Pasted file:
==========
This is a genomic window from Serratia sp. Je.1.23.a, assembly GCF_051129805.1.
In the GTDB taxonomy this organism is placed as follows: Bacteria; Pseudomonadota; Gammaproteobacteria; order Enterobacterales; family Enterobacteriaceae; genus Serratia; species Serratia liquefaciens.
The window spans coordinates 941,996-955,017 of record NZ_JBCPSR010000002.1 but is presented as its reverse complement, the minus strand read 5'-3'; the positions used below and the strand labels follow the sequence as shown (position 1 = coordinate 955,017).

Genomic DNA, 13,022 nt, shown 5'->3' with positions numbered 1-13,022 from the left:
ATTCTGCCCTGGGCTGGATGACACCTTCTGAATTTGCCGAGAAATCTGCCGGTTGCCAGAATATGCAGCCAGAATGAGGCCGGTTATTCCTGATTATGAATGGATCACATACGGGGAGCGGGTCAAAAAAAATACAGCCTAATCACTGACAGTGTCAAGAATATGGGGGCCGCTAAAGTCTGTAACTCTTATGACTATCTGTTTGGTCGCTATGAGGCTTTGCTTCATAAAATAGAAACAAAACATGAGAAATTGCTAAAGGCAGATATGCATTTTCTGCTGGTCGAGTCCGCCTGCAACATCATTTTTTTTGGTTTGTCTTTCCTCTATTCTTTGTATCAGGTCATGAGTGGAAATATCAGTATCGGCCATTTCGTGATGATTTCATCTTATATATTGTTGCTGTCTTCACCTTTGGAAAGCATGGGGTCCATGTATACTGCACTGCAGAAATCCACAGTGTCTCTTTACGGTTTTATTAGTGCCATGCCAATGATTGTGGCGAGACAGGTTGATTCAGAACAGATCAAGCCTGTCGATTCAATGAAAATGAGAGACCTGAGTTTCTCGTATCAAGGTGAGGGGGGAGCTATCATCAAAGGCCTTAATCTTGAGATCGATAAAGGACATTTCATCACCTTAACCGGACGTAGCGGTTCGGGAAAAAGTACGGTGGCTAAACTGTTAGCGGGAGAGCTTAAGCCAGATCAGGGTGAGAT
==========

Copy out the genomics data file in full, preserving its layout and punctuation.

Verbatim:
This is a genomic window from Serratia sp. Je.1.23.a, assembly GCF_051129805.1.
In the GTDB taxonomy this organism is placed as follows: Bacteria; Pseudomonadota; Gammaproteobacteria; order Enterobacterales; family Enterobacteriaceae; genus Serratia; species Serratia liquefaciens.
The window spans coordinates 941,996-955,017 of record NZ_JBCPSR010000002.1 but is presented as its reverse complement, the minus strand read 5'-3'; the positions used below and the strand labels follow the sequence as shown (position 1 = coordinate 955,017).

Genomic DNA, 13,022 nt, shown 5'->3' with positions numbered 1-13,022 from the left:
ATTCTGCCCTGGGCTGGATGACACCTTCTGAATTTGCCGAGAAATCTGCCGGTTGCCAGAATATGCAGCCAGAATGAGGCCGGTTATTCCTGATTATGAATGGATCACATACGGGGAGCGGGTCAAAAAAAATACAGCCTAATCACTGACAGTGTCAAGAATATGGGGGCCGCTAAAGTCTGTAACTCTTATGACTATCTGTTTGGTCGCTATGAGGCTTTGCTTCATAAAATAGAAACAAAACATGAGAAATTGCTAAAGGCAGATATGCATTTTCTGCTGGTCGAGTCCGCCTGCAACATCATTTTTTTTGGTTTGTCTTTCCTCTATTCTTTGTATCAGGTCATGAGTGGAAATATCAGTATCGGCCATTTCGTGATGATTTCATCTTATATATTGTTGCTGTCTTCACCTTTGGAAAGCATGGGGTCCATGTATACTGCACTGCAGAAATCCACAGTGTCTCTTTACGGTTTTATTAGTGCCATGCCAATGATTGTGGCGAGACAGGTTGATTCAGAACAGATCAAGCCTGTCGATTCAATGAAAATGAGAGACCTGAGTTTCTCGTATCAAGGTGAGGGGGGAGCTATCATCAAAGGCCTTAATCTTGAGATCGATAAAGGACATTTCATCACCTTAACCGGACGTAGCGGTTCGGGAAAAAGTACGGTGGCTAAACTGTTAGCGGGAGAGCTTAAGCCAGATCAGGGTGAGAT